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This 4ft 1in by 3ft 3in (1.25 x 1.00m) oil on canvas of the hard-grafting Whig politician was painted by Charles Jervas (1675-1739) and depicts Walpole as the First Lord of the Treasury (Chancellor of the Exchequer), a role he fulfilled before becoming prime minister in 1721.

As an outstanding historian and devoted biographer of Walpole, Professor Plumb could provide an unbroken lineage of the painting’s ownership, from the Barnham manor
of Suffolk landowners and friends of Walpole, Nicholas and Dorothy Bacon, to the Bond Street premises of Thomas Agnew and Sons, where Plumb purchased the portrait in 1965.

Plumb was appointed professor of modern English history at Christ’s College the following year and became something of a celebrity academic in 1970s Britain, scripting the Huw Weldon television series Royal Heritage. Beneficiaries of Plumb’s tutelage include the television historian Simon Schama, and Cheffins are expecting a good turn-out of town and gown at the sale.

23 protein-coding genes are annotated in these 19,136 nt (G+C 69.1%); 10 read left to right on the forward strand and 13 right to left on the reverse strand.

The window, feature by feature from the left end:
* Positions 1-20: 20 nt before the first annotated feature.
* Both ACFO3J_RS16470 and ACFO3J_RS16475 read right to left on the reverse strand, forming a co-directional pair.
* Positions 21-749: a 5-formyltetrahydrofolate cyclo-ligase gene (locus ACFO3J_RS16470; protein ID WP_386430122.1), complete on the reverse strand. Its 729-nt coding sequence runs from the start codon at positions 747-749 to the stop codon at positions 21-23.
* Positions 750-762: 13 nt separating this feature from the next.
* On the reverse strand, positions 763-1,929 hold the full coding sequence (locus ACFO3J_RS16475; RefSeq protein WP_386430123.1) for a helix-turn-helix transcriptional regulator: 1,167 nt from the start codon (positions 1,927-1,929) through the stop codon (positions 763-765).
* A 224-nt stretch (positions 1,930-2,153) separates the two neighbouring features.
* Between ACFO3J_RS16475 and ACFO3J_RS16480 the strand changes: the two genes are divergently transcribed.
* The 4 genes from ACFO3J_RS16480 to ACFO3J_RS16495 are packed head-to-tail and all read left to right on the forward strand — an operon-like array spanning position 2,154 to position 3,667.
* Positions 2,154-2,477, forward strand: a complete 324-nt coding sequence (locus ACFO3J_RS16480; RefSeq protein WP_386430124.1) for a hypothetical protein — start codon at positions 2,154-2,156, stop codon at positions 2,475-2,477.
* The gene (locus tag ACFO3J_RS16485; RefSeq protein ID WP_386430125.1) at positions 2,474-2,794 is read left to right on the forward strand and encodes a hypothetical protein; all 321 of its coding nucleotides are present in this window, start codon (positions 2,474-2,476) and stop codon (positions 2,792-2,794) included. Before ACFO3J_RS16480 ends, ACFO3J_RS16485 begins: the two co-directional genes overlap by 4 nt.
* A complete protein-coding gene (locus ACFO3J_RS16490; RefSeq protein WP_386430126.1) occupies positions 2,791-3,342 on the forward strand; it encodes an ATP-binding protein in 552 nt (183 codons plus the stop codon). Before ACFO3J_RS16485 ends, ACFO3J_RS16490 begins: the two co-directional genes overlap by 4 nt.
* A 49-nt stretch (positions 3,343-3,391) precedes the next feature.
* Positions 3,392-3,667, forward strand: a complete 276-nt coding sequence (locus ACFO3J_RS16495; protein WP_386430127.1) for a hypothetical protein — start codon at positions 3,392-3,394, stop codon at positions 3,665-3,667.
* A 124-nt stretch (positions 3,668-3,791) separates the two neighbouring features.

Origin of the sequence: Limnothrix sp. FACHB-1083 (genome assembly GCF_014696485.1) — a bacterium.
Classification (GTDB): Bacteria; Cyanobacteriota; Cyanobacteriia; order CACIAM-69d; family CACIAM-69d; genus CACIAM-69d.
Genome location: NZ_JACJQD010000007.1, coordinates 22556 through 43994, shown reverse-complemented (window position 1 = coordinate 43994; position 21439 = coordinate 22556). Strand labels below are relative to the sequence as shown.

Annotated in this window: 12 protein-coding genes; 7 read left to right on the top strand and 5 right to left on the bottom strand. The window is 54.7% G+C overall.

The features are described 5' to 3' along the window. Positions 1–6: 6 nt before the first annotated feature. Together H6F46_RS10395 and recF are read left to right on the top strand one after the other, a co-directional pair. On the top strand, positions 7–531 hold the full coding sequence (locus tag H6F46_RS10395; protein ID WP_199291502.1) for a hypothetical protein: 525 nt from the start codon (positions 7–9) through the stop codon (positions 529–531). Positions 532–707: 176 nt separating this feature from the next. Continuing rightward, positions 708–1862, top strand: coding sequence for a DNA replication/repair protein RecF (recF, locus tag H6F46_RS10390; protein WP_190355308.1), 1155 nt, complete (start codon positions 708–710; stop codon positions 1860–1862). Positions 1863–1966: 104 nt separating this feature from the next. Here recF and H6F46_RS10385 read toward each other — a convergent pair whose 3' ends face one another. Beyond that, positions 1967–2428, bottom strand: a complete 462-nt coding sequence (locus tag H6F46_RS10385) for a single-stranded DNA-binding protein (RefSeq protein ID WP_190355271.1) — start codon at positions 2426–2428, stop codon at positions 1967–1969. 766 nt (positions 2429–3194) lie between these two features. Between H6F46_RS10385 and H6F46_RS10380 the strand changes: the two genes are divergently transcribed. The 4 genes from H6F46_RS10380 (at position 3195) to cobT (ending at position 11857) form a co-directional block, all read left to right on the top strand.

Tate Britain has already expressed an interest in the portrait, which was restored in the 1960s and is conservatively expected to fetch £20,000-30,000.

Other highlights from the Plumb estate include a Minton garniture at £7000-10,000, a drawing of George IV by Thomas Lawrence, at £18,000-20,000 and a Jacob Cuyp portrait of a young girl with a pretzel in one hand and a spaniel dog on a lead (a bit like an American President) which is expected to make £20,000-30,000.